Farmers Fear Program Loss will be Coyotes’, Vultures’ Gain

coyote-2Chuck Shorter has been fighting to keep coyotes from killing his livestock since at least 1973, “and I’m still fighting them,” he said.

Shorter raises beef cattle and goats in Montgomery County. Until the year he lost 50  lambs to coyotes, he used to raise sheep. He’s also lost livestock to black vultures, which often prey on newborn animals and those giving birth. His farm is not far from the Radford Army Ammunition Plant, home to one of the largest black vulture roosts east of the Mississippi River.

“My place is kind of like Hardee’s when they come over the hill for breakfast,” Shorter noted. “They check me out first.”

Shorter, other farmers and the state’s largest agricultural organization fear state budget cuts will kill a program that’s helped farmers stem and prevent livestock losses to coyotes and black vultures.

Virginia’s Wildlife Damage Cooperative Program provides technical information about coyote and vulture depredation, as well as predator management services on affected farms. The program is jointly funded by the Virginia Department of Agriculture and Consumer Services and the U.S. Department of Agriculture’s Wildlife Services agency. It was established in 1990 to address coyote depredation and updated in 2016 to include black vultures.

In October 2016, $96,250 was cut from state funding for the program, and all state funding has been eliminated from the proposed fiscal 2018 budget. Such a cut would result in the loss of matching federal funds—and farmers’ access to control methods that can be provided only by the USDA.

“Losing the Wildlife Damage Cooperative Program would pose serious detriment to Virginia’s farmers,” asserted Martha Moore, vice president of governmental relations for Virginia Farm Bureau Federation. “Beef cattle operations produce the state’s No. 2 agricultural commodity and generate cash receipts of $714 million, and the sheep industry historically has struggled to stay viable due to depredation by coyotes and black vultures.”

Farm Bureau is supporting budget amendments introduced by Sen. Frank M. Ruff Jr., R-Clarksville, with the support of Sen. Charles Carrico, R-Galax, and Del. Charles Poindexter, R-Franklin County. Both amendments would restore funding to prevent loss of the program.

In fiscal 2016, Wildlife Services reported, the program provided direct control services to 208 livestock farms in 50 counties. During that fiscal year coyotes killed 316 sheep, 82 calves and 16 goats on those farms.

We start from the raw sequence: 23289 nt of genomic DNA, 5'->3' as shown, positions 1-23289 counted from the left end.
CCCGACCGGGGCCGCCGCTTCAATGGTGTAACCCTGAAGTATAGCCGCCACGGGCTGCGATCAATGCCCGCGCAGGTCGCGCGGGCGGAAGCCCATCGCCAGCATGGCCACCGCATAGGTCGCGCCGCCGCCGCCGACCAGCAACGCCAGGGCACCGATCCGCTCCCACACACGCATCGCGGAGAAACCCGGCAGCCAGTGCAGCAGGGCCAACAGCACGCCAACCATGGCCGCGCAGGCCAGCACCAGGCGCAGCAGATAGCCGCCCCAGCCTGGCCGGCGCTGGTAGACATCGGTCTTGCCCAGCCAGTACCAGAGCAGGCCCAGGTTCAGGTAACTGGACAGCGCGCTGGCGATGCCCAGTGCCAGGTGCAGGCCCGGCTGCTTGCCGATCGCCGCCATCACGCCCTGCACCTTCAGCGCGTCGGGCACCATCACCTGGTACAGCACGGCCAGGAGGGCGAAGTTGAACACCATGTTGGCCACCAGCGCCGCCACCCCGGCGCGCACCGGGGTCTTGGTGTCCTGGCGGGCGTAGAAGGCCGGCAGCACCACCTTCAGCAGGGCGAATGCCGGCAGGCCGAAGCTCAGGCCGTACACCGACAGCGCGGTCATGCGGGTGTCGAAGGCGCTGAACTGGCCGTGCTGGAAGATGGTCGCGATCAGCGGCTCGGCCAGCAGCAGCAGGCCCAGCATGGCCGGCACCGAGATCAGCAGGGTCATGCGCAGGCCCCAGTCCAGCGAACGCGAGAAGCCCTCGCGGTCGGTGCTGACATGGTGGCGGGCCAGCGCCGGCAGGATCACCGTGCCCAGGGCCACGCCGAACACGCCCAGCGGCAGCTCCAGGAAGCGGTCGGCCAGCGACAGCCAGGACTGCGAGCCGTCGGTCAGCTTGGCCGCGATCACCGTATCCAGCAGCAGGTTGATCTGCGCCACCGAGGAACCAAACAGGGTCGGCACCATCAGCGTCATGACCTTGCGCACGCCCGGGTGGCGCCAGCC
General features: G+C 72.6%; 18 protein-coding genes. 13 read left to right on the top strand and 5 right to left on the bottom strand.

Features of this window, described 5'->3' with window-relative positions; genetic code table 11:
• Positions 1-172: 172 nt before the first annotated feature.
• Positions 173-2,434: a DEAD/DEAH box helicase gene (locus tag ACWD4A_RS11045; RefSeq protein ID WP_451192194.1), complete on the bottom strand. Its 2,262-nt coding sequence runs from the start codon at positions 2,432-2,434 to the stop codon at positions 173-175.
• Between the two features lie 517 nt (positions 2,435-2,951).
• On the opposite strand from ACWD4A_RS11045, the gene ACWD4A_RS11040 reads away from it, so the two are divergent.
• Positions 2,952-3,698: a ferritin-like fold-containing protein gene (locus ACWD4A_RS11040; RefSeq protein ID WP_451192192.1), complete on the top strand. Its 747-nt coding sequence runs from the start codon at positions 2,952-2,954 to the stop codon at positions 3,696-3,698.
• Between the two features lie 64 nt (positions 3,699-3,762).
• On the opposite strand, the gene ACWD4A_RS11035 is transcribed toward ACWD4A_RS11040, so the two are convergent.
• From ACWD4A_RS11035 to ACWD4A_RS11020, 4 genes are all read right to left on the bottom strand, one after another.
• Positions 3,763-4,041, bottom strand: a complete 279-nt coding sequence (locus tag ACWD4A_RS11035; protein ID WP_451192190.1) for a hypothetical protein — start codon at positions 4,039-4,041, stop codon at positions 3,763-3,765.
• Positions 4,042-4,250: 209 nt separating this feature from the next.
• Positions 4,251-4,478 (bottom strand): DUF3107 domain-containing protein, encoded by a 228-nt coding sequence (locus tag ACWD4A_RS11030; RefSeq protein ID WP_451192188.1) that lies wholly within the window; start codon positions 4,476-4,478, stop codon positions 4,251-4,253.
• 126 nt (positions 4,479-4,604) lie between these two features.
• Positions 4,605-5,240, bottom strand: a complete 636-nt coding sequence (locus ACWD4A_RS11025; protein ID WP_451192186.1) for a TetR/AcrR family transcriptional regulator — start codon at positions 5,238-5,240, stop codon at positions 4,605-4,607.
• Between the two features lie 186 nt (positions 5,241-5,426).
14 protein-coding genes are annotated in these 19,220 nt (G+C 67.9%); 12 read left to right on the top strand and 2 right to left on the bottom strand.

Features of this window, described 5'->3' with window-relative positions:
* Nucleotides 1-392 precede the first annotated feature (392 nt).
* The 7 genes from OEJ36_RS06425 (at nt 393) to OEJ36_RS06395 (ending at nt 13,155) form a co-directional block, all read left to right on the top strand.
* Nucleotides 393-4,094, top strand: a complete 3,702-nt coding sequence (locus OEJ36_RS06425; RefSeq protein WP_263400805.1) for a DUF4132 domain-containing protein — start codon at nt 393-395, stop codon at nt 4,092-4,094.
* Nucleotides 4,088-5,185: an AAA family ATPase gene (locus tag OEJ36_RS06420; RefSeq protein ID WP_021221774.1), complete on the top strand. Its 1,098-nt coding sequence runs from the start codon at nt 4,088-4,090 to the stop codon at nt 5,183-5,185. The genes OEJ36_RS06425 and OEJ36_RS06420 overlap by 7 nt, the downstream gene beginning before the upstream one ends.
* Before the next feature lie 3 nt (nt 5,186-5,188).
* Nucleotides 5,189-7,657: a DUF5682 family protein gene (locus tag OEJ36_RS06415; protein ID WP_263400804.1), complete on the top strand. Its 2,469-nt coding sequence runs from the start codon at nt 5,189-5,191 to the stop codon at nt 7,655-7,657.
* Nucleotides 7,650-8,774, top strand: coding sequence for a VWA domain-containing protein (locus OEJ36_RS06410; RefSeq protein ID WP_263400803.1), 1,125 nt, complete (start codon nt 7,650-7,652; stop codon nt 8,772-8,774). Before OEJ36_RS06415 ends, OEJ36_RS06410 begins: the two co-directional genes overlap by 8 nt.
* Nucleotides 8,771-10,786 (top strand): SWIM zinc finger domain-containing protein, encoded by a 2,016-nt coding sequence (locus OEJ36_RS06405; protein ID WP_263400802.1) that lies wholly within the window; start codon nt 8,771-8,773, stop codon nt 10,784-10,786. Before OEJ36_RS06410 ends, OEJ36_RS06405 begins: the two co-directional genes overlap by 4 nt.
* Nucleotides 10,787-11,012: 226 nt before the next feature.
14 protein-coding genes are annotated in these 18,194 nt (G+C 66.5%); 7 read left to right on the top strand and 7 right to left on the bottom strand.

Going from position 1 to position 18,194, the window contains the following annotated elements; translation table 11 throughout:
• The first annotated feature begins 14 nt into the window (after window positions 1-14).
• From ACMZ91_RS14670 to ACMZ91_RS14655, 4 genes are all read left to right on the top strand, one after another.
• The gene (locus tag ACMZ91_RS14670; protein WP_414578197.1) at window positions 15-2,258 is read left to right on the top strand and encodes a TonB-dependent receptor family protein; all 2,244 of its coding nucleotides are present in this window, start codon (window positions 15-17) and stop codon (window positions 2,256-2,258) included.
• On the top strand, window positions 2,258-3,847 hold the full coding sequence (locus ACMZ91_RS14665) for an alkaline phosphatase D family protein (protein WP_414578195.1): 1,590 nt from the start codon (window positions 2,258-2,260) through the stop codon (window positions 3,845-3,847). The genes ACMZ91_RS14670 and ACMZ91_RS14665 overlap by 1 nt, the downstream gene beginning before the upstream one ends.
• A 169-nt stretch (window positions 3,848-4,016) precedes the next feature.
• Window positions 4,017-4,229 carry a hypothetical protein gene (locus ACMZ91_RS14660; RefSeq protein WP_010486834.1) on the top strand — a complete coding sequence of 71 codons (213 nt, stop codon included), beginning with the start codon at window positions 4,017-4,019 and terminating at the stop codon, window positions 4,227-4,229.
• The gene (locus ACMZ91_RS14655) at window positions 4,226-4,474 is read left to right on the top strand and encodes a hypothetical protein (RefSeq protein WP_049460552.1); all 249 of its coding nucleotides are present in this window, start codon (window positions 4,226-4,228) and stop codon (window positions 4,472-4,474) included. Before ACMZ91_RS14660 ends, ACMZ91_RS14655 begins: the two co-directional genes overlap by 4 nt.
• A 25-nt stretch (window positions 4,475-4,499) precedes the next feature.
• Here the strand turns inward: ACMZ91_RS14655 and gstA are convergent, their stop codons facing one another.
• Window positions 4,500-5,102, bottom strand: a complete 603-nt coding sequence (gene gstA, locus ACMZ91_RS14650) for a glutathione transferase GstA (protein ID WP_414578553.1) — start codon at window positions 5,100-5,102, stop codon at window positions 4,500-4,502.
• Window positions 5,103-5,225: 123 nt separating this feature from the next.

Scott Barras, state director for Wildlife Services in Virginia, said the state’s coyote population appeared to increase over the past 20 to 30 years. “They seem to be leveling off now. … But you can rest assured that coyotes can be found in any part of Virginia, so this type of predation can occur anywhere.” The same is true for black vultures, he added.

Black vulture kills on farms in fiscal 2016 cost farmers five cows, 37 calves, 19 sheep, 50 lambs, six goats, 160 piglets and one foal.

Shorter has received assistance through the Wildlife Damage Cooperative Program. “I’ve never called them that they didn’t (resolve) my problem,” he noted.

But the predators, he said, are not going anywhere. “They cost you several thousand dollars a year, and you kind of learn to deal with them. But it’s a daily battle.”

One thought on “Farmers Fear Program Loss will be Coyotes’, Vultures’ Gain

  1. Our very first calf for the 2016 fall calving season was a black vulture kill. In order to keep from losing more calves it means constant monitoring of the calving lot during daylight hours. Short tailed black headed vultures are aggressive, hunt in large numbers (sometimes hundreds), and very persistent predators. Their kills are gruesome, eating the babies while they are still alive. They need to be removed from the protected list.
    Charles W. Curry
    Shady Grove Farm, LLC
    395 Whitmore Road
    Mount Solon, Virginia 22843
    540/292-2467
    shadygroveangus@gmail.com

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